15-Year-Old Picks Harvard After Being Accepted to 13 Colleges
Do you know any 15-year-olds who are on their way to Harvard?
Meet Saheela Ibraheem (pictured), a senior at Wardlaw-Hartridge School in Edison, N.J.
Crediting her parents, who are Nigerian immigrants, for her academic achievements -- her father is said to have stayed up at night teaching her subjects not found at school -- Saheela's exceptional journey began as a 6th grader at Conackamack Middle School in Piscataway, N.J.
But this would be just the beginning.
Saheela realized early on that her public school still wasn't doing it for her; consequently, the zealous student moved to Wardlaw-Hartridge, a private school, and skipped freshman year to land in 10th grade. Her new school would end up being the right place for Saheela, giving her the bandwith to feel challenged and excel. Wardlaw-Hartridge Director of Development William Jenkins says:
"She's learned and she's very smart. But she keeps pushing herself."
But this is not just the story of a student who has mastered education. Saheela takes the concept of stimulating the mind and body to a whole other level.
From the Star-Ledger:
"She is a three-sport athlete, playing outfield for the school's softball team, defender on the soccer team, and swimming relays and 50-meter races for the swim team. She also sings alto in the school choir, plays trombone in the school band and serves as president of the school's investment club, which teaches students about the stock market by investing in virtual stocks."
And she is just getting started.
Last year, Saheela applied to 14 colleges and universities that spanned the nation with a "grade point average (between a 96 and 97 on a 100-point scale) and her 2,340 SAT score (a perfect 800 on the math section, a 790 in writing and a 750 in reading)."
California Institute of Technology, Harvard, Princeton, the University of Pennsylvania, Columbia, Cornell, Brown, Williams College, Stanford, University of Chicago, University of North Carolina at Chapel Hill, Massachusetts Institute of Technology and Washington University in St. Louis all accepted her.
Surprise, surprise, Saheela chose Harvard and wants to major in either neurobiology and neuroscience in order to study how the brain works.
Of her accomplishments, Saheela only had this to say:
I try my best in everything I do," Saheela said. "Anyone who's motivated can work wonders."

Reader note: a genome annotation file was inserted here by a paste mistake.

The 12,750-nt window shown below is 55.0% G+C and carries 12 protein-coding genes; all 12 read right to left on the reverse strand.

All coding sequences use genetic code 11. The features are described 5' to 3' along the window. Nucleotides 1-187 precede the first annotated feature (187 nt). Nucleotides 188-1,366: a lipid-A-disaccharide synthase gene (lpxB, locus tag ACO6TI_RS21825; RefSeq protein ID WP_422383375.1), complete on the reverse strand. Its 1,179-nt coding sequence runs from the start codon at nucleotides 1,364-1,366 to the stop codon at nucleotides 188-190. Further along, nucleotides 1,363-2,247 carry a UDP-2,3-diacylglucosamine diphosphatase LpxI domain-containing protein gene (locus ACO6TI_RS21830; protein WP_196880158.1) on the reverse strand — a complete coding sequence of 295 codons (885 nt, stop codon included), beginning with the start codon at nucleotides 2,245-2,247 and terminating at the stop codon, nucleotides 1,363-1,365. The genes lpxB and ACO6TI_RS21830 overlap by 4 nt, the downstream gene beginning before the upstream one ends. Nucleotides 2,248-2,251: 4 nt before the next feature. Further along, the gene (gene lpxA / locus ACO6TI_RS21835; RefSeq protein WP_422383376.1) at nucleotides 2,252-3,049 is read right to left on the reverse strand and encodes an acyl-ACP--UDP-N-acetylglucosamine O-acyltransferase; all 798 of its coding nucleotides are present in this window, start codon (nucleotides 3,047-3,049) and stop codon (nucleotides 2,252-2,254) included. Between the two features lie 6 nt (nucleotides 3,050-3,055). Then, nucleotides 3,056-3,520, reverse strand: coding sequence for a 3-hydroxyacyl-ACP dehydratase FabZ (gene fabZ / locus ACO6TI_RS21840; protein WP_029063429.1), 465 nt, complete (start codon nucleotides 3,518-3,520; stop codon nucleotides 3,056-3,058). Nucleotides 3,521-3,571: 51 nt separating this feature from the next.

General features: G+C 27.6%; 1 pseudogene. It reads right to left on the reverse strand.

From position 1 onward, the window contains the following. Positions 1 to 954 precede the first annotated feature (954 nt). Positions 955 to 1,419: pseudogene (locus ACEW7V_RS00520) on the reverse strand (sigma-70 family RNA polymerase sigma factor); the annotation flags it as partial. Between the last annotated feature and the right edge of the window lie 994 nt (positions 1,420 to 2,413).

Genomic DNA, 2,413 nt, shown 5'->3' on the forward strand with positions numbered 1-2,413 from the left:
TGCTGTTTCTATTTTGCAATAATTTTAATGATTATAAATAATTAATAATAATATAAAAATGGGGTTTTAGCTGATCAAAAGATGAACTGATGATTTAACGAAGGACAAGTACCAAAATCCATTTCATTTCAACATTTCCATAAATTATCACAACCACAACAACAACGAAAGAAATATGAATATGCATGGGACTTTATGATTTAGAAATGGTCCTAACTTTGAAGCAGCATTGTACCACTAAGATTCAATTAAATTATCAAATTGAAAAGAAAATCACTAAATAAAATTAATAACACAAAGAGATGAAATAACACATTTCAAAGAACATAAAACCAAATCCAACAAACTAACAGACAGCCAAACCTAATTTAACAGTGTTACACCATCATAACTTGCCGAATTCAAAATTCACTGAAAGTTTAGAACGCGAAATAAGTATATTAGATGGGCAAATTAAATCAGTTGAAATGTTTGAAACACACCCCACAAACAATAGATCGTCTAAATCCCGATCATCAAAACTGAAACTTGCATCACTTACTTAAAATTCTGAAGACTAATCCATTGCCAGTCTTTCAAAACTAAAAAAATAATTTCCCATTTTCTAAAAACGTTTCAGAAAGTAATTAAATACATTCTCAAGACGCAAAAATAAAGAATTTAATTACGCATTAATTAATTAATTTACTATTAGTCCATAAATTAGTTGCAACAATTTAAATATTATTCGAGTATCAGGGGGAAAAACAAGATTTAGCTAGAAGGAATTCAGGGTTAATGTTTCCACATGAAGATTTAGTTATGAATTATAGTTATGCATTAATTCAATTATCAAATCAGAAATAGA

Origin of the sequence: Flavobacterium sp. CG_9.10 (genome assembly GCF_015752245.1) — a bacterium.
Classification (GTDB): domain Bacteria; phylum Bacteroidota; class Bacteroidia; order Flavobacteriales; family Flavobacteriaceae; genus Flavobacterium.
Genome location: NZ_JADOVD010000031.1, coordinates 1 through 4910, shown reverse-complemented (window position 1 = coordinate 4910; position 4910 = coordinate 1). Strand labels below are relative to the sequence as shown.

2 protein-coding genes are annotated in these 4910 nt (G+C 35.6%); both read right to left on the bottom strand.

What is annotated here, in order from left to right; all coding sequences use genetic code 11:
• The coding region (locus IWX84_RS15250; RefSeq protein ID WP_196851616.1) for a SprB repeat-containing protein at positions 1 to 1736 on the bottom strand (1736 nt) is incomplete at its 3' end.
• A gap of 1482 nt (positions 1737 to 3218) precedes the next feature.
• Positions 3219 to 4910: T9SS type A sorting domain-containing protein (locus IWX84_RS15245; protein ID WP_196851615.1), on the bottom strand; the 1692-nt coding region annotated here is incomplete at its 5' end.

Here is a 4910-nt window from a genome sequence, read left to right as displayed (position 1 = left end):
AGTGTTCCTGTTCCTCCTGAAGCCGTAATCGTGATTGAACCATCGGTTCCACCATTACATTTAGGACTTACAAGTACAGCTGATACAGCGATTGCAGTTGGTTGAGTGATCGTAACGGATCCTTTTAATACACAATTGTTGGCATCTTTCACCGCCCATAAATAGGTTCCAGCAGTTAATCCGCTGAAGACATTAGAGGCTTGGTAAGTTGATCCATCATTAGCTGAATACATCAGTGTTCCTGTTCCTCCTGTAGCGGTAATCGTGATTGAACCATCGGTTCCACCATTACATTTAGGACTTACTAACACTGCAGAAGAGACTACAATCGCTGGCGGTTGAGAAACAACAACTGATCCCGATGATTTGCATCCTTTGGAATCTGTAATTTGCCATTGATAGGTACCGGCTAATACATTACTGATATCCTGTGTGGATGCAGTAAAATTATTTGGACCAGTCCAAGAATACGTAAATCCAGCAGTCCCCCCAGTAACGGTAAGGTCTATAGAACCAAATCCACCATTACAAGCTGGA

I am dumbfounded by Saheela's success. If she is like this as a teen, what will she accomplish as a full-fledged adult? Kudos to her family for doing such a fine job raising a balanced, ambitious child. As a fellow parent, that is not an easy thing to do.
Just a few months ago, the phenomenon of Amy Chua's Tiger Mom overwhelmed the airwaves as people discussed the strategy of raising a successful child. The Tiger Mom ideology tauted all work and no play, with everything -- consciously or unconsciously -- focusing on being the best academic student.
Saheela's parents, though, allowed their daughter (and other children who also attend the same school as Saheela) to have a more balanced existence, encouraging her in academics and extracurricular activities.
Wednesday morning, The Root broke a story about the small surge of pornography in Africa. I'm not sure if this is something that is being condoned or vilified, but the real point of the piece is to say that young poverty-stricken kids are now starting to look at the porno industry as a ticket out of indigency.
From The Root:
"In dedicated apartments, young women watch movies to learn every kind of caress, sexual positions and Western-style pornographic techniques. The 'teachers' do not hesitate to show the girls how to do things right. ... They also test men's and women's abilities."
One South African self-described 23-year-old porno star Palesa Mbau sees African involvement in the porno industry as a step toward black empowerment:
"I am getting proud because it is a black [pornographic movie]," says Mbau. "That is raising black empowerment because the porn films that you [commonly] see in South Africa are all white."
As black people, I don't know why we often use false and negative touchstones as inspiration. As I read about the African porno industry, I felt sick to my stomach. As if we already don't have enough problems to deal with, now we want to encourage our young men and women to join in the dubious porno industry.
Couldn't any of them come up with something better than that? What with all the STDs and HIV/AIDs affecting black people all over the globe, this is the best we can come up with?
Someone needs to tell all of our children that the mind is the only real ticket from hunger. That lasting success and solid bank accounts comes to those who study. That the human beings who made an indelible impact on society were the ones who pushed themselves to think, question and know.
Stories such as Saheela's show what happens when we choose our minds as the vehicle to experience all that life has to offer.